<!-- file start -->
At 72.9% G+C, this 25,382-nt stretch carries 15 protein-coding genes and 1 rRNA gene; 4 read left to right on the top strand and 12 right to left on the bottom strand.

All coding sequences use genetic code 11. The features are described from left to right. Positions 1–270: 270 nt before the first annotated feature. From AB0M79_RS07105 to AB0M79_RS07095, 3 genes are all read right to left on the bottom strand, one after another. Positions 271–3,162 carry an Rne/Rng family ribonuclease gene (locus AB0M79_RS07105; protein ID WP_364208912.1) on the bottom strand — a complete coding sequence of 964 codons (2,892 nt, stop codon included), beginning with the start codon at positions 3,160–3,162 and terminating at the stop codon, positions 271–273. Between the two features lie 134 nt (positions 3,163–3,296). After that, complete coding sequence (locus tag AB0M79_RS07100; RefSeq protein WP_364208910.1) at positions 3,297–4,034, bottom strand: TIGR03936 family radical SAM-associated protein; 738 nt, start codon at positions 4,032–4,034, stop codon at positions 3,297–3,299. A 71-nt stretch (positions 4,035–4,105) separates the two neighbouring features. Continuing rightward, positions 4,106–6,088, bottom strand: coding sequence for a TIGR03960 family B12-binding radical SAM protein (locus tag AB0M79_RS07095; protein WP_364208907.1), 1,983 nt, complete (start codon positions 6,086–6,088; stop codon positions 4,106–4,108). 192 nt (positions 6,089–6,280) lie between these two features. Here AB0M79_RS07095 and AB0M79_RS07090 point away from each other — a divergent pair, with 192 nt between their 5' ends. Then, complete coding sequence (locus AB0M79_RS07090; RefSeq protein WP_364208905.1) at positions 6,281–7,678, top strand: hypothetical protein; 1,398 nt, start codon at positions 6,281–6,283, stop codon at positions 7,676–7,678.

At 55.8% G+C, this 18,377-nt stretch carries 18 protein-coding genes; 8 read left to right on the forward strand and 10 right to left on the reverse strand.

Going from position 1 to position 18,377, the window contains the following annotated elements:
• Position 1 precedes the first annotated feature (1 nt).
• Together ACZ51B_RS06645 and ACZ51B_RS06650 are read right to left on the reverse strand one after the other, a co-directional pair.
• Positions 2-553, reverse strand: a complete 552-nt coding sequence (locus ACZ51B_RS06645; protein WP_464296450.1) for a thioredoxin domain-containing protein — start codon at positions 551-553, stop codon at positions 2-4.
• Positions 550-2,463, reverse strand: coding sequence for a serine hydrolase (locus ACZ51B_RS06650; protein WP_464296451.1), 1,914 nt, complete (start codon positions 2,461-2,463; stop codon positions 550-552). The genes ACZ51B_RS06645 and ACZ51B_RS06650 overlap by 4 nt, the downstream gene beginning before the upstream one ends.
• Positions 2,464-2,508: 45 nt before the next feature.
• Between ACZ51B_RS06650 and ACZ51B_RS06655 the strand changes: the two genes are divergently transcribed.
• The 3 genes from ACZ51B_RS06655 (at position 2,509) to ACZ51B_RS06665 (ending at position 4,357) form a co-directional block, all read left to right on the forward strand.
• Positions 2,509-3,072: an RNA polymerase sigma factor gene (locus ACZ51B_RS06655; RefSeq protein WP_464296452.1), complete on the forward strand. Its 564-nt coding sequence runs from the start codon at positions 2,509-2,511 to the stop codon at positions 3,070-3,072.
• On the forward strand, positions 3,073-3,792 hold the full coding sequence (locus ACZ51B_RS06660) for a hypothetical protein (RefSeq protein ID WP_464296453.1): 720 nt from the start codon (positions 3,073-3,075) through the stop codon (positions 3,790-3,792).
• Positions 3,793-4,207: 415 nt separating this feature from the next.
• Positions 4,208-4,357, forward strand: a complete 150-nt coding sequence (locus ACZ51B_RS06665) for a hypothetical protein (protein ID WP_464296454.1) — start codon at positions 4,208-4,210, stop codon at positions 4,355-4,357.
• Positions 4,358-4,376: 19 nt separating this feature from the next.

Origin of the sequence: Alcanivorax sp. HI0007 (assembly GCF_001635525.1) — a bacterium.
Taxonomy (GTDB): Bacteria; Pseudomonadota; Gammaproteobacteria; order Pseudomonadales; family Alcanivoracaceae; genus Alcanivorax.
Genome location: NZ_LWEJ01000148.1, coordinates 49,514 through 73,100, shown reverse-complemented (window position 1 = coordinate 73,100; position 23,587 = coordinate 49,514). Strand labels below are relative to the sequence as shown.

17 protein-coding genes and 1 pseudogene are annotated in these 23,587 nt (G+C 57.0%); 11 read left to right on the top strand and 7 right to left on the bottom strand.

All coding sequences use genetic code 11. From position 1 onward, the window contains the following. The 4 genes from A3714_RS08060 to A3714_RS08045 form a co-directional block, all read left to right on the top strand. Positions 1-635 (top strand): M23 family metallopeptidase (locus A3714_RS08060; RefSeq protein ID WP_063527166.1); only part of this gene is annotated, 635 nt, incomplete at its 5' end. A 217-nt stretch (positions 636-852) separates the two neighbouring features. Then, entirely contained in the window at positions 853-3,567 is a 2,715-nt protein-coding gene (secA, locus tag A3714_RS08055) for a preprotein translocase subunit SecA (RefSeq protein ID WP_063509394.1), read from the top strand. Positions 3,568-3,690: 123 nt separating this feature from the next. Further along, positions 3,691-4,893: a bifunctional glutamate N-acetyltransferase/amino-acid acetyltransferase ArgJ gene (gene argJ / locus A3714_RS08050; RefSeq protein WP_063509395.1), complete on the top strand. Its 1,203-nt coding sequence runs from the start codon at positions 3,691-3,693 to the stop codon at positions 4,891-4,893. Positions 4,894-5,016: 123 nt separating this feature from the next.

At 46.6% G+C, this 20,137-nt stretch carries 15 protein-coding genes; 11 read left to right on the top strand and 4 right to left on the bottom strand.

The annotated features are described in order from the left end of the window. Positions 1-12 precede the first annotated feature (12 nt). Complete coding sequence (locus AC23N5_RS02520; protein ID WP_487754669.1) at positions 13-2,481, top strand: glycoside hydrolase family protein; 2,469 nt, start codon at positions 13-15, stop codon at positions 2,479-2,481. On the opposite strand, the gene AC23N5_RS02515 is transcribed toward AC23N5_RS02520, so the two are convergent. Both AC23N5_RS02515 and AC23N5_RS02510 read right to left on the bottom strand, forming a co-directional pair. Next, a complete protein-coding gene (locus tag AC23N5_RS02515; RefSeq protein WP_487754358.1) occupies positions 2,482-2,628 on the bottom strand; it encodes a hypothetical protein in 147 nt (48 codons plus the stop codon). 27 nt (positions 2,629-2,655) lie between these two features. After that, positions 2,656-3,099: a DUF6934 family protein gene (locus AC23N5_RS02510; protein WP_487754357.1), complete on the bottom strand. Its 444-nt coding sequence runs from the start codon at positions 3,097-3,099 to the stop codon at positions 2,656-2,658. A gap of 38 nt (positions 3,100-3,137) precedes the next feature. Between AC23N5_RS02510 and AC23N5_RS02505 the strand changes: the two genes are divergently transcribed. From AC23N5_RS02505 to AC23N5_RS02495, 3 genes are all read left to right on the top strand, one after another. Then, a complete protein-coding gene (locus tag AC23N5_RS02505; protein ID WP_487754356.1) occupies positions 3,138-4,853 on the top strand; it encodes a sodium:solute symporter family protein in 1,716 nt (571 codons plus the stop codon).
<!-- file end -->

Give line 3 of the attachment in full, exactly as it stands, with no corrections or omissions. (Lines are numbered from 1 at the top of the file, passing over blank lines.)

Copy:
At 55.8% G+C, this 18,377-nt stretch carries 18 protein-coding genes; 8 read left to right on the forward strand and 10 right to left on the reverse strand.